Below is a collection of Parashat Matot resources created by The Lookstein Center staff or contributed to the site by Jewish educators.

This is a growing collection. Check back soon or write to us at if you didn’t find what you’re looking for. 


Question #1: In Parashat Matot, we read about the request of the tribes of Reuben and Gad to remain on the eastern side of the Jordan and build their homes there because they have a lot of sheep they see the land is good for grazing sheep.  Moses angrily tells them they must help their brothers conquer the land. They respond that they’ll build shelters for their sheep and then cities for their children. Why do you think the leaders of the tribes of Reuben and Gad said they would take care of their sheep first? Should the needs of children always come first?

Look inside the text (Bemidbar 32:15, 24):

וַיִּגְּשׁוּ אֵלָיו וַיֹּאמְרוּ גִּדְרֹת צֹאן נִבְנֶה לְמִקְנֵנוּ פֹּה וְעָרִים לְטַפֵּנוּ – Moses corrects them and tells them the children come first!

Question #2: Parashat Matot begins with the law of nedarim, a solemn promise made before God. It is very important to keep your promises – especially when it is made in the form of a solemn promise, or neder. These types of promises are so serious that the very famous prayer of “Kol Nidrei” which is said at the beginning of the Yom Kippur holiday is all about solemn promises that a person did not keep during the year. Do you ever make a promise that you wanted to keep but couldn’t? Is it better not to make a promise and just say “you’ll try your best”?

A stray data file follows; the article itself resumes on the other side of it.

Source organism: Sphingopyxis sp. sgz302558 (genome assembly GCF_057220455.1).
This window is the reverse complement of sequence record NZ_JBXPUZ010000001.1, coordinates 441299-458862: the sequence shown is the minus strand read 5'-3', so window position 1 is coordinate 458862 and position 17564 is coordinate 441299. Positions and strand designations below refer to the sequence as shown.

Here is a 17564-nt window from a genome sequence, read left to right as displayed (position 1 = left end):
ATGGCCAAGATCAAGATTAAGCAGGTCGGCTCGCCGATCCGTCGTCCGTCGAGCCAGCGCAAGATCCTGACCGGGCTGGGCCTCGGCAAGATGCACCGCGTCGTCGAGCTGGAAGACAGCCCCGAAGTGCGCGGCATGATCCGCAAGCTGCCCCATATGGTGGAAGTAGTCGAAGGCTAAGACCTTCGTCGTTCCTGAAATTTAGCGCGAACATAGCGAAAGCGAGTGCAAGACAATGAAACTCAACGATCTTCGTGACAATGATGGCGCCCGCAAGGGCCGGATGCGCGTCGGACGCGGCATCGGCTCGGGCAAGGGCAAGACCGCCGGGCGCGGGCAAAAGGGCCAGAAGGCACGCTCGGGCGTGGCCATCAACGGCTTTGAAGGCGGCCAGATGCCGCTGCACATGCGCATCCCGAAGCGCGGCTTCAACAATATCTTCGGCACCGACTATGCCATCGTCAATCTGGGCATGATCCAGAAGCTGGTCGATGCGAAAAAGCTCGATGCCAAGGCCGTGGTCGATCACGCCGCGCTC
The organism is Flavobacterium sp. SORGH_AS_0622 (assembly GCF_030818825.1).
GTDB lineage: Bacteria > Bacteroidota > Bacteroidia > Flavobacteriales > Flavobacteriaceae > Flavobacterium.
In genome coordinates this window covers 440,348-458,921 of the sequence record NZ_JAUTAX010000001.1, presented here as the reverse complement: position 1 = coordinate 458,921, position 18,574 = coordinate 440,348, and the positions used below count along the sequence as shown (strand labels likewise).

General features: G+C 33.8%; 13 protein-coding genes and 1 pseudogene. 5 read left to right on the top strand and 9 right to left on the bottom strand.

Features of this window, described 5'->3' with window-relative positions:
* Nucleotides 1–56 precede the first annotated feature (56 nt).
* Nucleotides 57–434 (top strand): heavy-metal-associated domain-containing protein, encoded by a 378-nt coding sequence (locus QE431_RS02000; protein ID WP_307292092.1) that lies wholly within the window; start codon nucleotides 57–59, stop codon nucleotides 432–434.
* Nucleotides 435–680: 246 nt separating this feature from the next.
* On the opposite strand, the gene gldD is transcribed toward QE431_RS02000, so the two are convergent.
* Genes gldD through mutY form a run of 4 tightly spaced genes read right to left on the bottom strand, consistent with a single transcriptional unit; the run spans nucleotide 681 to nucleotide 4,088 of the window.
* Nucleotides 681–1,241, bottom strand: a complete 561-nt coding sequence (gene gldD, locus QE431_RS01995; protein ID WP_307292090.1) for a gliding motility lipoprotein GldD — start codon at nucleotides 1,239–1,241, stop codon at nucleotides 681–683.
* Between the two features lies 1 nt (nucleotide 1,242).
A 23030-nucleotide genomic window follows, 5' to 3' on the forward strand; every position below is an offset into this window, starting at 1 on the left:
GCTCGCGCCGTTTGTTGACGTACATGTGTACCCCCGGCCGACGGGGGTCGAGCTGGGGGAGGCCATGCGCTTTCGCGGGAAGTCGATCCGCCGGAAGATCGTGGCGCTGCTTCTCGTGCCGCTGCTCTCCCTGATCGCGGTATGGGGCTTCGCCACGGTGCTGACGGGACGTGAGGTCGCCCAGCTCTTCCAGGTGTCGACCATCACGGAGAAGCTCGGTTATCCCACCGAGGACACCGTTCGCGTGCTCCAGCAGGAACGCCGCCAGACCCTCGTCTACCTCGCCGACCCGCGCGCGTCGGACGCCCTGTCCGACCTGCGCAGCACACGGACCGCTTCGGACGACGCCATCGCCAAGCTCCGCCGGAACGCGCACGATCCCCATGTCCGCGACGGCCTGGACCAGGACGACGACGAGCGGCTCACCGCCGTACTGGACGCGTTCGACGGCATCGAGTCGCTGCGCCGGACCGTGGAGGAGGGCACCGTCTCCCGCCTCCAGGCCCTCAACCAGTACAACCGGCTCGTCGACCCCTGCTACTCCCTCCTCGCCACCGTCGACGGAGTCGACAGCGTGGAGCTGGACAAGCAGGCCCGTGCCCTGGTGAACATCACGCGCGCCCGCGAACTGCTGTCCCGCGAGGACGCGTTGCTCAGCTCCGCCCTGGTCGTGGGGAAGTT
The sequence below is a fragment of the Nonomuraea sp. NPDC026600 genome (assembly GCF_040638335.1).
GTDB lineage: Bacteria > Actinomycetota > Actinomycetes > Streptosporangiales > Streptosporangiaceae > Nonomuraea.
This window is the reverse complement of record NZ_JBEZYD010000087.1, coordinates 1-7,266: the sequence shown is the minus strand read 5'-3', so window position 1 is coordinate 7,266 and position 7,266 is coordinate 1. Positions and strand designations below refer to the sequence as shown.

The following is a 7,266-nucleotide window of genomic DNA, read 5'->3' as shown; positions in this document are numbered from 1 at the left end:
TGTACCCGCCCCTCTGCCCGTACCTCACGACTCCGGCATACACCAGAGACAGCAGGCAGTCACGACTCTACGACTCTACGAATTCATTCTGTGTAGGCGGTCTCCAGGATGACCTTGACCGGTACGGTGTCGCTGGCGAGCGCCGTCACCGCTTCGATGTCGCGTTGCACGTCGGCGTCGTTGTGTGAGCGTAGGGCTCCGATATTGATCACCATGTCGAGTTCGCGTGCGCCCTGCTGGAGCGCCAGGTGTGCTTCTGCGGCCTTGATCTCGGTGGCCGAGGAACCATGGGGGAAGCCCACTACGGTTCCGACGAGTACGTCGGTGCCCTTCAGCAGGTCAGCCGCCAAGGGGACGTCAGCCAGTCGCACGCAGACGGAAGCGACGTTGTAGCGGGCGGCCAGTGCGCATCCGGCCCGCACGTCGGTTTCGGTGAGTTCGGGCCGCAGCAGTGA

Question #3: After the battle with Midian, Moses instructs the soldiers to split the spoils of war with the rest of the Israelites. When a team scores an important victory, how much credit should be given to the support team – the coaches, the trainers, the people doing sales and advertising, the secretaries, etc.? How about when a community or school experiences growth – should credit be given to the rabbi, the board, the teachers, the students, the parents, and the custodian? Should the gains be shared equally, and if not, how do we figure out what formula would make it fair for everyone?

Question #4: After the conquest of the eastern bank of the Jordan, two tribes request to stay behind and receive their portion of the land in the recently captured area. Moses is enraged and challenges them: “Shall your brothers go to war while you settle here?!” There are many times when we are part of a group and, along with the other members of the group, have made a commitment. Take, for example, a school sports team, a kibbutz, or a band. The departure of one or two members of the group places extra hardship on the other members. Do we have a right to pull out of communal commitments? Do we owe other people when we commit to something together?